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Unlocking memory’s mysteries
JUPITER, Fla.—Researchers at The Scripps Research Institute (TSRI) conducting a memory formation study at its Florida campus have identified a memory suppressor gene in brain cells of the common fruit fly, Drosophila, as well as the human counterparts to the fly gene.
Led by the chair of the TSRI Department of Neuroscience, Ron Davis, the team of scientists screened approximately 3,500 Drosophila genes and identified several dozen new memory suppressor genes that the brain has to help filter information and store only important parts.
The researchers screened the fruit fly genes by expressing an RNA interference that inhibits gene expression, so as to deactivate each of the 3,500 Drosophila genes and test each inactivated gene for its effect on memory. The test examined the flies’ memory of smells, which is the most widely studied form of memory typical of this model.
“As a result, we found more than three dozen [genes] that had an impact on memory—when they were inactivated, fly memory was enhanced,” says Davis. “We concluded that these genes constrain memory in the normal fly.”
The study was published April 14, 2016, in the journal Neuron.
The team was especially struck by one of the suppressor genes, DmSLC22A, identified in the screening process. The flies’ memory of smells was enhanced greatly when the researchers disabled this gene, while overexpression of the gene inhibited the same memory function.
“In the case of the DmSLC22A gene, we had a robust increase in memory—nearly twofold—when it was deactivated,” says Davis, the corresponding author of the study.
The DmSLC22A gene belongs to a family of plasma membrane transporters, which produce proteins that move molecules across cell walls. The TSRI study indicates that the DmSLC22A gene makes a protein involved in moving neurotransmitter molecules from the synaptic space between neurons back into the neurons. Under normal circumstances, the protein it makes removes the neurotransmitter acetylcholine from the synapse, helping to terminate the synaptic signal. When gene is disabled and the protein is missing, more acetylcholine persists in the synapse, leaving the synaptic signal stronger and more persistent, which leads to enhanced memory.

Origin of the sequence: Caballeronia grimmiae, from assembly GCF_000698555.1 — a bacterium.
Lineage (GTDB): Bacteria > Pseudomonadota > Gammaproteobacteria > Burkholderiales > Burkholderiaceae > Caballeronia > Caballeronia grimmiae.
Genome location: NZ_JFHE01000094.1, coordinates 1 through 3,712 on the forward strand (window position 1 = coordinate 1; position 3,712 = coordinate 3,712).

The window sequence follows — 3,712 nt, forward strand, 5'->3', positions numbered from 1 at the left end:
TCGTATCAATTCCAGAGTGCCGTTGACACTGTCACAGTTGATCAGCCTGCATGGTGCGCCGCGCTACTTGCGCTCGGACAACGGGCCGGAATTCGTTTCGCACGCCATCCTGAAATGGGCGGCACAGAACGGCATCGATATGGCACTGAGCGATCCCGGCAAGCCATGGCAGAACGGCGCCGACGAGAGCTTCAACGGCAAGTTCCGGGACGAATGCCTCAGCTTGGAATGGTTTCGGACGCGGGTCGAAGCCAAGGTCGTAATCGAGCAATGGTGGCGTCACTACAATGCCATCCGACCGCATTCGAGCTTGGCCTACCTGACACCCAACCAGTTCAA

“DmSLC22A serves as a bottleneck in memory formation,” said research associate and co-first author Yunchao Gai in a media release about the study. “Considering the fact that plasma transporters are ideal pharmacological targets, drugs that inhibit this protein may provide a practical way to enhance memory in individuals with memory disorders.”
“The vast majority of drugs affect cell surface proteins, primarily because the drug doesn’t have to enter the cell to do its work; it’s simply easier to achieve an effect with a surface protein as the target,” says Davis.
Despite the obvious anatomical differences between common fruit flies and humans, the researchers are highly confident that their findings in Drosophila genes will translate to similar genes in mammals, including humans.
“Memory processes and the genes that make the brain proteins required for memory are evolutionarily conserved between mammals and fruit flies,” said research associate and the study’s other co-first author Ze Liu in a news release. “The majority of human cognitive disease-causing genes have the same functional genetic counterparts in flies.”
“The genetics between flies and humans are phenomenally conserved between flies and humans in terms of their structure and their function,” says Davis. “Flies have 15,000 genes while humans have around 23,000. In fact, there’s a greater than 90-percent chance that a fly gene will have a counterpart to one in humans. To a significant degree, the fly offers a system to tell us which genes are important for memory and learning in both species.”
Davis and his team have identified the human counterparts to the fly gene. “The complexity comes from the fact that while there is only one gene in the fly, there are at least four similar genes in humans,” says Davis. “We now have to figure out which of the four works in people.”
Once the human gene responsible for the memory suppression function identified in fruit flies is pinpointed, the next step for Davis and his team will be to duplicate their study in mice, an intermediate system between fruit flies and humans.
“Once we duplicate our study results in mouse models, we want to find and develop inhibitors that would work in that model,” says Davis.